There is the finality of death in the fourth movement. It is felt in the requiem-like manner of its beginning. There is a despairing first subject, announced immediately in the strings. The second subject replies in consolatory terms by violins and violas over a syncopated figure in the horns. There is a magnificent climax which finally dies down to an ominous stroke on the gong. The symphony returns to the abyss of despair from which it emerged.
Patron Heu Majesty Queen Elizabeth The Queen Mother
Yehudi Mcnuhin, PresidentAssociate Conductor
Andre Previn, Music Director Antal Dorati, Conductor Laureate
Walter Weller, Principal Conductor Yuri Temirkanov, Principal Guest Conductor
Sir Charles Groves, Associate Conductor Barry Griffiths, Leader
This is the sixth American tour of the Royal Philharmonic Orchestra, and the first time Yehudi Menuhin has toured North America as conductor with one of the major orchestras of the world. In addition to maintaining its own concert schedule, the Philharmonic appears at the world's leading music festivals and has made numerous overseas tours. Last season the orchestra made an extensive tour of Germany, and gave concerts in Paris, Brussels, and various cities in Spain, and appeared at the festivals in Naples, Bergen, Seine Maritime, and Athens. Upon returning from a three-week tour ofjapan and South Korea in October 1984, they made a five-day tour to the North of England, where they not only gave public concerts, but also visited schools and conducted work?shops and classes. Other tours this season include the current four-week tour of North America, a tour including visits to Lichtenstein, Austria, and the Prague Spring Festival, and visits to East Germany and Bulgaria.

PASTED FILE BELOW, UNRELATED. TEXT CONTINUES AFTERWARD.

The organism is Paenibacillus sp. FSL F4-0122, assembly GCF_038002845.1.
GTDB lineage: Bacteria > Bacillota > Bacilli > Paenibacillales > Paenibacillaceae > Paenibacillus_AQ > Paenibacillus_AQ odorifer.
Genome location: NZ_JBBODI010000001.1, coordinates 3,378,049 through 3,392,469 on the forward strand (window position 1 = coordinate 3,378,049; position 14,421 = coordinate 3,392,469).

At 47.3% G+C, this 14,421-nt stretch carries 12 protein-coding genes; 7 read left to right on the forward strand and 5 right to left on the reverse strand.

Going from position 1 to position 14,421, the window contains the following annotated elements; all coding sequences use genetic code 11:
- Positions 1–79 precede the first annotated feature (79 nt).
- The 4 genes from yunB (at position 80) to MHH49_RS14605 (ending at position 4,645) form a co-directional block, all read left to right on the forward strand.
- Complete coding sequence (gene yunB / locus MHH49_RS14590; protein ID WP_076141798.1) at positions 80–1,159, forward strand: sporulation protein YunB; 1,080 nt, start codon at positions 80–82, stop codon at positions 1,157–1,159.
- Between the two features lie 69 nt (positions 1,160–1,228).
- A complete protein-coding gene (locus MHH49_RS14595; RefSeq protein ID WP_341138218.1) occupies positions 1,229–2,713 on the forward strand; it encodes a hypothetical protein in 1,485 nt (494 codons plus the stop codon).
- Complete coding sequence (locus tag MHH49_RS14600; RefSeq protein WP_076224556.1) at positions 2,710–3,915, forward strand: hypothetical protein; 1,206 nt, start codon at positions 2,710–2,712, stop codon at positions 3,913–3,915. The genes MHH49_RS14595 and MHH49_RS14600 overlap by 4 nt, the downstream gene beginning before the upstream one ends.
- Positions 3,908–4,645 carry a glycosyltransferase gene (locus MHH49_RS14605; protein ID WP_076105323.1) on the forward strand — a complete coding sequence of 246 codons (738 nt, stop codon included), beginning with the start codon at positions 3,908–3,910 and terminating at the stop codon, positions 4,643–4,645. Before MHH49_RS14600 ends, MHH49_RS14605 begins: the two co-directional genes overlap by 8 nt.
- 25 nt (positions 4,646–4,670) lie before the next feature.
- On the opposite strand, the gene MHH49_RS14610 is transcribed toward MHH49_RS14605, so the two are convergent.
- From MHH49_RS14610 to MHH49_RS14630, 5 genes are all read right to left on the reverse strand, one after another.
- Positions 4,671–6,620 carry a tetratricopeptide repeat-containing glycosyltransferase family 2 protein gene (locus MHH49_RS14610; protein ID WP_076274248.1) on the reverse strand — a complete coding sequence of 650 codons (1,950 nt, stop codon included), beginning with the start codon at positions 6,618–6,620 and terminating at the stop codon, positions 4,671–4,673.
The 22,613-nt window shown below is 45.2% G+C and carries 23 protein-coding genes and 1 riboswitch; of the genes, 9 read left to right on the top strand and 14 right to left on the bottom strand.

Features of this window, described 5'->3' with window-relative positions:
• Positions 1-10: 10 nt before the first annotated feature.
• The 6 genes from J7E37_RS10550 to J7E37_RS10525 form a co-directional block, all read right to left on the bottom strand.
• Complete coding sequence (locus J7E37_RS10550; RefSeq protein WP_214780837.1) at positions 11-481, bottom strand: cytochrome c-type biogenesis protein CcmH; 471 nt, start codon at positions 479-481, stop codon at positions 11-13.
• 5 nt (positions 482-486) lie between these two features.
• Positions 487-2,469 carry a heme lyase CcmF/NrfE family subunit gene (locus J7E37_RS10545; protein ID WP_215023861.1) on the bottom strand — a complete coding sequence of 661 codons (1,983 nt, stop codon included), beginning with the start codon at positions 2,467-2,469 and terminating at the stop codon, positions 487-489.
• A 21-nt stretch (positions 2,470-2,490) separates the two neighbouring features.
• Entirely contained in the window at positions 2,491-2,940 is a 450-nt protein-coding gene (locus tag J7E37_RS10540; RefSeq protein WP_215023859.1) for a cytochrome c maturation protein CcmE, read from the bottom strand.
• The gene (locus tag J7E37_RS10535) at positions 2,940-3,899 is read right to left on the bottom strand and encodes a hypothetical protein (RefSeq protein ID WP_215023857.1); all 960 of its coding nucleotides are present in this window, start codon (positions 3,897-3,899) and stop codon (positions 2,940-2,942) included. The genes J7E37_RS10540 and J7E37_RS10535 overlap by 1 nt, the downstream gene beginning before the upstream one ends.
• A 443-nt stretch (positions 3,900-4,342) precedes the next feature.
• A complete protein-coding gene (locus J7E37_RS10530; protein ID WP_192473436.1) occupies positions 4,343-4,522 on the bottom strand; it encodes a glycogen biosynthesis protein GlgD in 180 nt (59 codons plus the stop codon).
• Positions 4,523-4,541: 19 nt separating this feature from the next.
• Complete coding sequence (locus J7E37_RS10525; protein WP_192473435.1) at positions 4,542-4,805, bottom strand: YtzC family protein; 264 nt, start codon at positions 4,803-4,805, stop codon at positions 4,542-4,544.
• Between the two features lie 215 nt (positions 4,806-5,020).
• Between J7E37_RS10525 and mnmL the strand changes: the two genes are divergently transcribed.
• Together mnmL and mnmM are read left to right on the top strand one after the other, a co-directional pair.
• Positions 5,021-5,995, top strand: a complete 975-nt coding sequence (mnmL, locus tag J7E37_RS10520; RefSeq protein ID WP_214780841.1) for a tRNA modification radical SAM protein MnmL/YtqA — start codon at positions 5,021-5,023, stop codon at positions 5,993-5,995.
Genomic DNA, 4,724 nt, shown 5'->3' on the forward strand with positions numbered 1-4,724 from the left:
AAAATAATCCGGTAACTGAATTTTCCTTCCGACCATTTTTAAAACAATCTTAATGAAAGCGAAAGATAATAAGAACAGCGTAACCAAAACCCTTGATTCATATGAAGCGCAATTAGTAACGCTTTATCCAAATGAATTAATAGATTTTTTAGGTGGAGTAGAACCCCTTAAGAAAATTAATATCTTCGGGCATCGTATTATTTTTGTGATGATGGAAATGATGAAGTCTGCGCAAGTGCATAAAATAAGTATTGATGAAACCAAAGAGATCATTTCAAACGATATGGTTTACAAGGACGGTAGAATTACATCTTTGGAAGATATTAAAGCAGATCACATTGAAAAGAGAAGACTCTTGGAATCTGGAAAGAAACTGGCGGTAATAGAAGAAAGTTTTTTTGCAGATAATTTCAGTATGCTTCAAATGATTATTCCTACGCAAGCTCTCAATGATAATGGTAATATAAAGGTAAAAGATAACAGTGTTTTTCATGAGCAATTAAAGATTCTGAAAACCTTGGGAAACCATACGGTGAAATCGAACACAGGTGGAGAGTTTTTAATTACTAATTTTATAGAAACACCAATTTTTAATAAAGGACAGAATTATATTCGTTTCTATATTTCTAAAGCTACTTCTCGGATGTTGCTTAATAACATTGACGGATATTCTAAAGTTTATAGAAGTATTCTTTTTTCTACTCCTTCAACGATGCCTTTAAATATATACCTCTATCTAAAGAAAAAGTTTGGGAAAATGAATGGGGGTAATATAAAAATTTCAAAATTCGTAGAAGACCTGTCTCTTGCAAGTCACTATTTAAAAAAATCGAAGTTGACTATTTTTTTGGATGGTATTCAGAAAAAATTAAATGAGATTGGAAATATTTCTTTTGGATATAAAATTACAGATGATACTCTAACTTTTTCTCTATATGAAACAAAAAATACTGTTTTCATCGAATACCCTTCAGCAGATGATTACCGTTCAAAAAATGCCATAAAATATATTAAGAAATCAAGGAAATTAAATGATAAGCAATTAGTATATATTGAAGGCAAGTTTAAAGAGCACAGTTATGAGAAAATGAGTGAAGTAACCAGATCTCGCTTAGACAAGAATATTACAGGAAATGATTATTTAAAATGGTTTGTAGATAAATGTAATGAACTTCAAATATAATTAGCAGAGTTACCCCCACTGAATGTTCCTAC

The Royal Philharmonic is also active in providing music for the film industry, most recently for "Greystoke" and "A Passage to India," and for television's "Mountbatten." With literally hundreds of recordings to its credit, the orchestra's 1981 "Hooked on Classics" album has sold over ten million copies and reached the "Top 10" in both Britain and America. It was also nominated for an international Grammy award.
The Royal Philharmonic Orchestra was founded in 1946 by the intensely individualistic Sir Thomas Beecham, and within two years it was established as one of the finest orchestras in existence. In 1950 Beecham and the Philharmonic sailed to America for a nine-week tour, delighting audiences with fifty-one concerts in forty-five cities, one of which was Ann Arbor. After Sir Thomas Beecham's death in 1961, Rudolf Kempe became principal conductor, and celebrated the 15th anniversary of his association with the Philharmonic in 1975. He was followed by Antal Dorati, who later became music director and conductor of the Detroit Symphony Orchestra. Andre Previn is the newly appointed music director of the Royal Philharmonic Orchestra, and will appear for the first time on the concert platform in that capacity in June 1985. The occasion will be celebrated by a two-week festival in the Royal Festival and Queen Elizabeth Halls on London's South Bank.
The Royal Philharmonic has given three previous concerts in Ann Arbor -in 1950 under Beecham, in 1968 under Vaclav Neumann, and in 1972 under Rudolf Kempc.